It is now a matter of thinking the inverse: a freedom founded on equality, engendered by the movement of equality. Thus an unlimited or, more precisely,self-limited freedom: having no limits other than those it assigns to itself in orderto respect the rule of equality, that is, to remain in conformity with its principle.In other terms , it is a matter of answering the question: Who is the citizen? and notthe question: Who is a citizen? (or: Who are citizens?). The answer is: The citizen is a man in enjoyment of all his “natural” rights, completely realizing his individual humanity, a free man simply because he is equal to every other man.(45)
Under the modern paradigm one does not start as a “subject” and is granted “citizenship”. One is “born free”, as Rousseau makes plain at the opening of the Social Contract, giving him the “natural” right of citizenship, or at least (again in Arendt’s prescription) the “right to have rights.”
If “equality” rather than “freedom” counts as the modern as well as the postmodern a priori for both political classification and the criteriology of belonging, then the emancipatory project itself would seem open-ended. “Citizenship” would be a given; it would not need to be conferred. But here Balibar harks back once more to Rousseau (and by implication Kant, who would come after him).
The citizen is not “free” because he or she is no longer a subiectum. Citizens “subject” themselves to the “law.” The law functions in both Balibar’s and Rousseau’s account as the transcendental condition of “free” and “equal” political life. It is the law, and the law alone, that transmutes the “natural liberty” of human beings into what the French revolutionaries proclaimed were the “rights of man.”
By Rousseau’s reckoning it is the law that manifests the “general will” which, in turn, embodies the core principle of an ever expanding and more inclusive democracy that Balibar has defined as “equaliberty”. It is the realization of freedom through the achievement of equality by dint of the law, rather than the other way around, that makes authentic community possible.
But the Rousseauean recipe for equaliberty becomes more problematic as modernity moves forward, Balibar maintains later on in the book Citizen Subject. The challenge resides in the manner in which the political formula of equaliberty can historically perform as a vehicle for concretizing the universal tout court. In contrast with the Rousseauean rubric for the constitution of the politeia, which ultimately recapitulated itself as a transfer of the seat of sovereignty from the autocrat to the populace at large, the modern challenge consists in correlating “equality” with reciprocal recognition.
The task is one of fashioning “an ‘immanent’ community whose principle of unity, going beyond simply adding up the individualities or subjectivities that compose it, does not presuppose the existence of the One, or the incorporation of a transcendent Law; it relies, instead, exclusively upon the reciprocity or mutual recognition, and thus also upon the conflicts among its members.”(126) The multiculturalist calculus of “adding up” certain demographic sets as preconceived “identities” serves only to lay down barriers to the kind of “universal” community which the Hegelian dialectic roughs out, the Marxist critique of political economy aims to make more substantial, and the theory of mutual recognition endeavors to render visible.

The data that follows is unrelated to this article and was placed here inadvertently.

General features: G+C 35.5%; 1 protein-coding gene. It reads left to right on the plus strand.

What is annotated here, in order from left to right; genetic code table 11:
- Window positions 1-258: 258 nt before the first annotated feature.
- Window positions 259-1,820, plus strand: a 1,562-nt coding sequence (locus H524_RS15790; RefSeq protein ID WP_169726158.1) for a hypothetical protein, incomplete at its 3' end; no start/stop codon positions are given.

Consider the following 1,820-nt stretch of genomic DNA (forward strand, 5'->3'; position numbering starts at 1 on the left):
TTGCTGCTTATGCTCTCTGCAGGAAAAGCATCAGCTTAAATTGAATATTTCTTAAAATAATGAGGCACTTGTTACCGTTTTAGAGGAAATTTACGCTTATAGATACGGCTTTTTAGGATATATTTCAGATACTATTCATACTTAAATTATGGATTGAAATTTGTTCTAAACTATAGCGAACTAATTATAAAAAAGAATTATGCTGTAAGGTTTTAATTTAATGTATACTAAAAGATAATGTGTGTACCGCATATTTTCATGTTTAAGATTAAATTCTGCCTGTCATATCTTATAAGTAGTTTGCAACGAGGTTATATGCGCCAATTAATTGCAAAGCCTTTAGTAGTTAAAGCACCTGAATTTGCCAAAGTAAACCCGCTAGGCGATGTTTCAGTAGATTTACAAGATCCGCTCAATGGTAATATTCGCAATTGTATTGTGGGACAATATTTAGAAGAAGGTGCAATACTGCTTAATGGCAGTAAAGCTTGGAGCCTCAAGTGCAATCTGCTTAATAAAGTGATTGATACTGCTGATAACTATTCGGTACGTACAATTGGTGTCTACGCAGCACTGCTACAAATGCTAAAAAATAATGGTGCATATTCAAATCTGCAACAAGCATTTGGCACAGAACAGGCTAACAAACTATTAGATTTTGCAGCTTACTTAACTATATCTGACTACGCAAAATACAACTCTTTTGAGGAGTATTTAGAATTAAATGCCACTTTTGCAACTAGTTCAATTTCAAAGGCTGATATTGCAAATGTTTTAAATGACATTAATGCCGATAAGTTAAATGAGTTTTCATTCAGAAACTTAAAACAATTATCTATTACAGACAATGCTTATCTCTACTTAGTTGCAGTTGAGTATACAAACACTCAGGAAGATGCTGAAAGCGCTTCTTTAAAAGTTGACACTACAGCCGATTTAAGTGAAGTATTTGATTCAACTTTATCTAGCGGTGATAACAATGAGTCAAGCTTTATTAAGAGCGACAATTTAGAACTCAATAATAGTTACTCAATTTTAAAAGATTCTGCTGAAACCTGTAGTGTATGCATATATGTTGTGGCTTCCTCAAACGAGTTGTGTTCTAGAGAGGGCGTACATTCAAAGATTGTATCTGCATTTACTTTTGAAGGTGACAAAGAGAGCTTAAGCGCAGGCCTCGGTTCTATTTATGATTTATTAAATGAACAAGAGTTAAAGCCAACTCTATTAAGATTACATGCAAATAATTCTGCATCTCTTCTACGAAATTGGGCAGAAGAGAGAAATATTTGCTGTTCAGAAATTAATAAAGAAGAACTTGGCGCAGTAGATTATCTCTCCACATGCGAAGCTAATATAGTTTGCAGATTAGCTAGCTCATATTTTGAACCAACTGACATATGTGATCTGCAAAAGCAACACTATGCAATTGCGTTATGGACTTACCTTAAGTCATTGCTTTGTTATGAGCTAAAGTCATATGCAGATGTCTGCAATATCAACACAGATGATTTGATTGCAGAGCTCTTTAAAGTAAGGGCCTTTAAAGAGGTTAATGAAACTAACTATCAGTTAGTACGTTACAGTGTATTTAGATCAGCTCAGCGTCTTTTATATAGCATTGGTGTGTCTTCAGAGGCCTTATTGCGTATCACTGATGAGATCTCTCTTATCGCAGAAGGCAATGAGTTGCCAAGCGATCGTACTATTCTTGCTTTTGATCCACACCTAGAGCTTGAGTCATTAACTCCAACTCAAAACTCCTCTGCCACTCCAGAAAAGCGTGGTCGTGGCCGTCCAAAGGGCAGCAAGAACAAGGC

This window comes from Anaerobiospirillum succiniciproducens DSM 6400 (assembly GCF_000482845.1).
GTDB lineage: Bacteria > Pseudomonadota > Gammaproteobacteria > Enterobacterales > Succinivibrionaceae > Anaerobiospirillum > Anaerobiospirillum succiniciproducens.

The theory of mutual recognition is not an algorithm by any stretch of the imagination. It emerges, as Balibar points out, as a portion of “the paradoxical alliance of finitude and infinity inherent to the double representation of the ‘I’ as ‘We’ and the ‘We’ as ‘I’.”(130) The “who” of community persists not merely on a transcendental but on a “spiritual” (in the Hegelian sense) plane of reference.
Yet this “spiritual” relation is constituted by the tension of difference. It is a universality that can be delineated not so much as “extensive” (a la cosmopolitanism) as “intensive” (the immanent constriction of self and “other” within an immediate polity such as the neighborhood, the city, or the nation-state). In short, it is an intensive universality that sublates the familiar and seemingly irreconcilable polarities of our current political debates – monocultural hegemony versus the promotion of diversity, exclusivity versus inclusivity, identitarianism versus communitarianism.
What makes “citizens”, as opposed to “subjects”, according to Balibar, is that they rightfully demand recognition by others with whom they are inured inside the social matrix. This demand derives from the understanding that a right to be recognized (which is in the same breath the “right to have rights”) is implicit in the modern concept of the political itself, chiefly because the “universal”, as Hegel for the first time in the history of philosophical thought discerned, does not consist in a mathesis that formally computes various collectivities, sets, and sums, but amounts to a multi-dimensional integration of differences encountered by competing subjectivities.